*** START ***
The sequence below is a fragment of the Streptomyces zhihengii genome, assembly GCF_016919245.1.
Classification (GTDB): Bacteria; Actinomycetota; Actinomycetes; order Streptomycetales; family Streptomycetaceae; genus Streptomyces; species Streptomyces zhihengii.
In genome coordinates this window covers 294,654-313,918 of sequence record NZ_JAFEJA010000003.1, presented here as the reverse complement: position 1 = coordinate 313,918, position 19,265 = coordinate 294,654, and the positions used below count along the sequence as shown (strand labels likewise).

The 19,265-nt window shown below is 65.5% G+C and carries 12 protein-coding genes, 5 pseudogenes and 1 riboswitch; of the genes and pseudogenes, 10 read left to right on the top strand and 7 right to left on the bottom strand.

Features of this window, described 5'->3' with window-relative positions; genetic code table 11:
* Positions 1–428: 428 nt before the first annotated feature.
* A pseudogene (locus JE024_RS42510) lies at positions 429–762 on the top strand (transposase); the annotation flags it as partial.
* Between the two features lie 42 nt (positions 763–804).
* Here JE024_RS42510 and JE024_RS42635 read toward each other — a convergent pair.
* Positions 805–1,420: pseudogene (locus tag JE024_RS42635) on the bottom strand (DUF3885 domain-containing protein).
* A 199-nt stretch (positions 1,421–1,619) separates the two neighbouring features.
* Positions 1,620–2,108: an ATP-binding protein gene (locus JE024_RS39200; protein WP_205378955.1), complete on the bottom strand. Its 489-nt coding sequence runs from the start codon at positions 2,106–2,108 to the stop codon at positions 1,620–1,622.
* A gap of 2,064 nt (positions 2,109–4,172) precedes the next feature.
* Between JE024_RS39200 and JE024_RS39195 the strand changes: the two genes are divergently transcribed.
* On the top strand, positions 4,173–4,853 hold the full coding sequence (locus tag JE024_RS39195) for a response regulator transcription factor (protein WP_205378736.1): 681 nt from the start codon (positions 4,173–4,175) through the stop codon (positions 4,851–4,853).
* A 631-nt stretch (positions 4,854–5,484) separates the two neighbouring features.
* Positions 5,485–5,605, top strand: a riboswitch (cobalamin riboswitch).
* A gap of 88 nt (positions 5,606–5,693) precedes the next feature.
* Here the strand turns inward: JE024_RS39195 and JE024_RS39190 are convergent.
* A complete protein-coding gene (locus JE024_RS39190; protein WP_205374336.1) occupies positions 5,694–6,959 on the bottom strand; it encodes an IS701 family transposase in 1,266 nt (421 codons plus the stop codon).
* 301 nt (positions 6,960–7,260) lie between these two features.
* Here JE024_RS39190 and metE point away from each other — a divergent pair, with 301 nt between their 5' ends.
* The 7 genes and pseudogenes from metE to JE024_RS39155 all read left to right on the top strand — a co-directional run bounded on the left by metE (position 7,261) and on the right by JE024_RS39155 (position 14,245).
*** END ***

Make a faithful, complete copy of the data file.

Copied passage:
The sequence below is a fragment of the Streptomyces zhihengii genome, assembly GCF_016919245.1.
Classification (GTDB): Bacteria; Actinomycetota; Actinomycetes; order Streptomycetales; family Streptomycetaceae; genus Streptomyces; species Streptomyces zhihengii.
In genome coordinates this window covers 294,654-313,918 of sequence record NZ_JAFEJA010000003.1, presented here as the reverse complement: position 1 = coordinate 313,918, position 19,265 = coordinate 294,654, and the positions used below count along the sequence as shown (strand labels likewise).

The 19,265-nt window shown below is 65.5% G+C and carries 12 protein-coding genes, 5 pseudogenes and 1 riboswitch; of the genes and pseudogenes, 10 read left to right on the top strand and 7 right to left on the bottom strand.

Features of this window, described 5'->3' with window-relative positions; genetic code table 11:
* Positions 1–428: 428 nt before the first annotated feature.
* A pseudogene (locus JE024_RS42510) lies at positions 429–762 on the top strand (transposase); the annotation flags it as partial.
* Between the two features lie 42 nt (positions 763–804).
* Here JE024_RS42510 and JE024_RS42635 read toward each other — a convergent pair.
* Positions 805–1,420: pseudogene (locus tag JE024_RS42635) on the bottom strand (DUF3885 domain-containing protein).
* A 199-nt stretch (positions 1,421–1,619) separates the two neighbouring features.
* Positions 1,620–2,108: an ATP-binding protein gene (locus JE024_RS39200; protein WP_205378955.1), complete on the bottom strand. Its 489-nt coding sequence runs from the start codon at positions 2,106–2,108 to the stop codon at positions 1,620–1,622.
* A gap of 2,064 nt (positions 2,109–4,172) precedes the next feature.
* Between JE024_RS39200 and JE024_RS39195 the strand changes: the two genes are divergently transcribed.
* On the top strand, positions 4,173–4,853 hold the full coding sequence (locus tag JE024_RS39195) for a response regulator transcription factor (protein WP_205378736.1): 681 nt from the start codon (positions 4,173–4,175) through the stop codon (positions 4,851–4,853).
* A 631-nt stretch (positions 4,854–5,484) separates the two neighbouring features.
* Positions 5,485–5,605, top strand: a riboswitch (cobalamin riboswitch).
* A gap of 88 nt (positions 5,606–5,693) precedes the next feature.
* Here the strand turns inward: JE024_RS39195 and JE024_RS39190 are convergent.
* A complete protein-coding gene (locus JE024_RS39190; protein WP_205374336.1) occupies positions 5,694–6,959 on the bottom strand; it encodes an IS701 family transposase in 1,266 nt (421 codons plus the stop codon).
* 301 nt (positions 6,960–7,260) lie between these two features.
* Here JE024_RS39190 and metE point away from each other — a divergent pair, with 301 nt between their 5' ends.
* The 7 genes and pseudogenes from metE to JE024_RS39155 all read left to right on the top strand — a co-directional run bounded on the left by metE (position 7,261) and on the right by JE024_RS39155 (position 14,245).